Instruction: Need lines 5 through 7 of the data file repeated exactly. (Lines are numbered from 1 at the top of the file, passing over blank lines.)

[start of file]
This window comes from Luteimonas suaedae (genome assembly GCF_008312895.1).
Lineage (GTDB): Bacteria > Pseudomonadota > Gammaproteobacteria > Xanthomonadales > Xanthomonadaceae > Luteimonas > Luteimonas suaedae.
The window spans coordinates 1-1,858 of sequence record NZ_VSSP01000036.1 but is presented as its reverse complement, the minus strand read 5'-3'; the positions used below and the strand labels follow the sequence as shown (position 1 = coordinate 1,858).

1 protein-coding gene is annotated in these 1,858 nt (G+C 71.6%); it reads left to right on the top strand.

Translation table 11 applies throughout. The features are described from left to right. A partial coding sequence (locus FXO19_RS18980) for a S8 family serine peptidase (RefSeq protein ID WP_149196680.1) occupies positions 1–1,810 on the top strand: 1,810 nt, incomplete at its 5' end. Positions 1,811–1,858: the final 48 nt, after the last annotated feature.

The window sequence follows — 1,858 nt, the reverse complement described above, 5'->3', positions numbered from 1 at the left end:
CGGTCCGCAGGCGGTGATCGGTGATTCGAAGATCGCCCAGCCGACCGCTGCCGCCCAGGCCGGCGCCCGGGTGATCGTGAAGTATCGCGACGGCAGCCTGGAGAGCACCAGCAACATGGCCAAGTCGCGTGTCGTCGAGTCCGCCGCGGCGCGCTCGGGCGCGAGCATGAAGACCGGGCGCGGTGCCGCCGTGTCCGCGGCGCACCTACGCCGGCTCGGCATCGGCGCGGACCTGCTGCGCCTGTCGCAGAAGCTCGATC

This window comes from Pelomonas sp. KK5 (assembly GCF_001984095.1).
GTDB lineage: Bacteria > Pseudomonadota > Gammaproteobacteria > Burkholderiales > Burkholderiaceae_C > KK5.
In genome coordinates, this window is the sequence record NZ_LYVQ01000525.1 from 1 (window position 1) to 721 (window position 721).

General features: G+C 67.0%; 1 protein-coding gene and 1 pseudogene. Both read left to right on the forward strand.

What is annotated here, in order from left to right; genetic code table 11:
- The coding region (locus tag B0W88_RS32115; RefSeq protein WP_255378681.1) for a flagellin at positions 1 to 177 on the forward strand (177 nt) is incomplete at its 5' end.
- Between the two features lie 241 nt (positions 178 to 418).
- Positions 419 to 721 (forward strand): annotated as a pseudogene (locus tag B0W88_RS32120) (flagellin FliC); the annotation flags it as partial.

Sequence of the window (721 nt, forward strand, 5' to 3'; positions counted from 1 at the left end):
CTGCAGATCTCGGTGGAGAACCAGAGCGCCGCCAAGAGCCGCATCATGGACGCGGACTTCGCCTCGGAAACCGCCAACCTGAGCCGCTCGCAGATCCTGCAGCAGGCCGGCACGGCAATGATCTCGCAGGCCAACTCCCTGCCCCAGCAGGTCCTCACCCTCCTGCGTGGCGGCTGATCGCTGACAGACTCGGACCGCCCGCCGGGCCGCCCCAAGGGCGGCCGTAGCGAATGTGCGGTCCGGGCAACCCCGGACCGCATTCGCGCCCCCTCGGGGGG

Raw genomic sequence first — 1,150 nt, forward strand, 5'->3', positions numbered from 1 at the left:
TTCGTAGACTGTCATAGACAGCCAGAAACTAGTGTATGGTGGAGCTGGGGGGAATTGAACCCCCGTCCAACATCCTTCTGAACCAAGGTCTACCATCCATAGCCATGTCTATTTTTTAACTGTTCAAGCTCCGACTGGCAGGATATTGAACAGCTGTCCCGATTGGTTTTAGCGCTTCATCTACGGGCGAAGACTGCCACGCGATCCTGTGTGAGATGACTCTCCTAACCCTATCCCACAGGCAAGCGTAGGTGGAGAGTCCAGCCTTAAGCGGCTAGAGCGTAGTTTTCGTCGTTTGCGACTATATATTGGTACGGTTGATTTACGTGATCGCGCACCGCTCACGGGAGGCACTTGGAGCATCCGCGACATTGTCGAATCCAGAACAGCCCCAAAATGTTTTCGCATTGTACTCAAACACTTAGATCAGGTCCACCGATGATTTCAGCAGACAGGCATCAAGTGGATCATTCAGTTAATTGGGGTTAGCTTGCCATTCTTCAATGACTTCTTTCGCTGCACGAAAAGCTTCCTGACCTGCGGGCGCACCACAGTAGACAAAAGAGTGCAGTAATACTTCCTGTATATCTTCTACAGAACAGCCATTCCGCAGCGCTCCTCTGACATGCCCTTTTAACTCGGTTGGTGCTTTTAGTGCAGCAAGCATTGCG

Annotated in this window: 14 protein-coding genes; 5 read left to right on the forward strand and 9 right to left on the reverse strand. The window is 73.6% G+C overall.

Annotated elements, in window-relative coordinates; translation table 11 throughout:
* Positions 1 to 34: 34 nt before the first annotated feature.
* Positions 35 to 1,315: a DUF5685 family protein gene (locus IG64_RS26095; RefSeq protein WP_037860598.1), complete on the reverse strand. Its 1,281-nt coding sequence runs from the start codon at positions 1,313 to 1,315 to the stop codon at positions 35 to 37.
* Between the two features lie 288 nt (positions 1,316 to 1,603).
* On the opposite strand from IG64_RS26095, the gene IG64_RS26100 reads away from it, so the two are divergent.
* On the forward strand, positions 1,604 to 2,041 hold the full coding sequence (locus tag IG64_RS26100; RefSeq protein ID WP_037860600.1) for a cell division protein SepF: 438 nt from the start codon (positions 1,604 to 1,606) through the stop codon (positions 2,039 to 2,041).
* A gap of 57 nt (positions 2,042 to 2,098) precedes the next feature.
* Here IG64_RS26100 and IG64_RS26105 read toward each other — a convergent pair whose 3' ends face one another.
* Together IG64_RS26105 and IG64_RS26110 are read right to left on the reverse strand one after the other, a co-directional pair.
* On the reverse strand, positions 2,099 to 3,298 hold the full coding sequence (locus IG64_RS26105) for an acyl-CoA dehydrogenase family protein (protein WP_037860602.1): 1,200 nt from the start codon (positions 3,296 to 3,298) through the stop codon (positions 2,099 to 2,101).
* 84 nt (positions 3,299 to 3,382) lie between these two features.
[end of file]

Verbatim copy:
Translation table 11 applies throughout. The features are described from left to right. A partial coding sequence (locus FXO19_RS18980) for a S8 family serine peptidase (RefSeq protein ID WP_149196680.1) occupies positions 1–1,810 on the top strand: 1,810 nt, incomplete at its 5' end. Positions 1,811–1,858: the final 48 nt, after the last annotated feature.

The window sequence follows — 1,858 nt, the reverse complement described above, 5'->3', positions numbered from 1 at the left end:
CGGTCCGCAGGCGGTGATCGGTGATTCGAAGATCGCCCAGCCGACCGCTGCCGCCCAGGCCGGCGCCCGGGTGATCGTGAAGTATCGCGACGGCAGCCTGGAGAGCACCAGCAACATGGCCAAGTCGCGTGTCGTCGAGTCCGCCGCGGCGCGCTCGGGCGCGAGCATGAAGACCGGGCGCGGTGCCGCCGTGTCCGCGGCGCACCTACGCCGGCTCGGCATCGGCGCGGACCTGCTGCGCCTGTCGCAGAAGCTCGATC